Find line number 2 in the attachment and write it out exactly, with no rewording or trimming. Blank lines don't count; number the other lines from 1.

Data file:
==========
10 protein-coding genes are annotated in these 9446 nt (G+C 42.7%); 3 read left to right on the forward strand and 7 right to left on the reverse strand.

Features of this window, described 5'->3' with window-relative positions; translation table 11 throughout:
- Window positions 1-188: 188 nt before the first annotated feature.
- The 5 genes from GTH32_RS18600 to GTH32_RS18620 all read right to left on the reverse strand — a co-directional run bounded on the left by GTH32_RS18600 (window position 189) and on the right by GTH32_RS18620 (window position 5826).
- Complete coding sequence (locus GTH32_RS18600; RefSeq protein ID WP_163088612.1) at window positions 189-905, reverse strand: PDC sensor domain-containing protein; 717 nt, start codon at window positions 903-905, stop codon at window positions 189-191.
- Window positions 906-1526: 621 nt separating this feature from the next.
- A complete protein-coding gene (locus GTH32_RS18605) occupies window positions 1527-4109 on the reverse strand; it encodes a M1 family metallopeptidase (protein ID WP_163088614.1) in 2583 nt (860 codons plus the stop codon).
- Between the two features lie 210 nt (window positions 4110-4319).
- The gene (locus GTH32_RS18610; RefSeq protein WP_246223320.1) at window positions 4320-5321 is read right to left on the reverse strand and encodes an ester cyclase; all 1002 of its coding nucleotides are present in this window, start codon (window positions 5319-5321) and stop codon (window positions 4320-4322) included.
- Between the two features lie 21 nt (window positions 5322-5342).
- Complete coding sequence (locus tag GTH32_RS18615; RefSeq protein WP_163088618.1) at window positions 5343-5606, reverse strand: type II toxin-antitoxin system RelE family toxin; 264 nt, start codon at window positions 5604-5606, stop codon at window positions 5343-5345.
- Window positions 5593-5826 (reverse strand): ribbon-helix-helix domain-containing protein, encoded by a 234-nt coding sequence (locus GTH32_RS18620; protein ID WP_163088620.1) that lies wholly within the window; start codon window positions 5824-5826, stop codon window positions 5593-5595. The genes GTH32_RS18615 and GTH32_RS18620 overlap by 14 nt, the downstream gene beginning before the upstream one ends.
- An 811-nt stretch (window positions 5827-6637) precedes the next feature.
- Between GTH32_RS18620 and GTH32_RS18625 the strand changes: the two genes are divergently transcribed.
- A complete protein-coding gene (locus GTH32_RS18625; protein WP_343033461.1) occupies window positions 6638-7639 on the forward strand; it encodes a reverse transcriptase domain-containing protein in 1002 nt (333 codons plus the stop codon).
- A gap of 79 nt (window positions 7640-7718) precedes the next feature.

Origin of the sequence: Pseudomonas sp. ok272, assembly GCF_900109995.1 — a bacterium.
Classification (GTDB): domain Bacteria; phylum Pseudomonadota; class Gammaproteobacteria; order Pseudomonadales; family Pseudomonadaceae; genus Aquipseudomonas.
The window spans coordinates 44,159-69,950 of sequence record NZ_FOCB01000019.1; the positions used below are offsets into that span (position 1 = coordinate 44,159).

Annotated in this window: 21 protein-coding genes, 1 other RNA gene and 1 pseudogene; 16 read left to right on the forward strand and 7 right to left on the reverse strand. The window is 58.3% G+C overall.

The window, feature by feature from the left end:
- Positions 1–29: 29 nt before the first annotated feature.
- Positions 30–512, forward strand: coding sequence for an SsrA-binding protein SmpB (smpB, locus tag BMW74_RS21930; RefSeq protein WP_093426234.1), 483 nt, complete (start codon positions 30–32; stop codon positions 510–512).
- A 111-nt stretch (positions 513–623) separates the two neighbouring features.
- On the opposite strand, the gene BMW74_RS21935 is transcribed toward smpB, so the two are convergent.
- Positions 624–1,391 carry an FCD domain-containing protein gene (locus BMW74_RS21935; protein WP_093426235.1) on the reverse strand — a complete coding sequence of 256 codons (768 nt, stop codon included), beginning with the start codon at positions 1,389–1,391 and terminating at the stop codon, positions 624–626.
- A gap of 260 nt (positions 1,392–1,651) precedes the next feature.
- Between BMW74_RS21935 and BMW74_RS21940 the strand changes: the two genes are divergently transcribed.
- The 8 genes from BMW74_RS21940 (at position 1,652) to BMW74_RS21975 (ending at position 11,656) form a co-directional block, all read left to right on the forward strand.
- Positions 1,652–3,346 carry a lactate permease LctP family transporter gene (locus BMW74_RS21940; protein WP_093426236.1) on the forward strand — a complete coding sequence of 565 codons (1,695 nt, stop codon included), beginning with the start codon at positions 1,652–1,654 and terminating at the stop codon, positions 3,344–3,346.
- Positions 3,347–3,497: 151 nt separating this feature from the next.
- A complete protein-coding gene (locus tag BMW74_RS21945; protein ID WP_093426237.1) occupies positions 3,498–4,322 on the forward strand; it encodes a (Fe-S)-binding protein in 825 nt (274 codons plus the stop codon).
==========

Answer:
Features of this window, described 5'->3' with window-relative positions; translation table 11 throughout: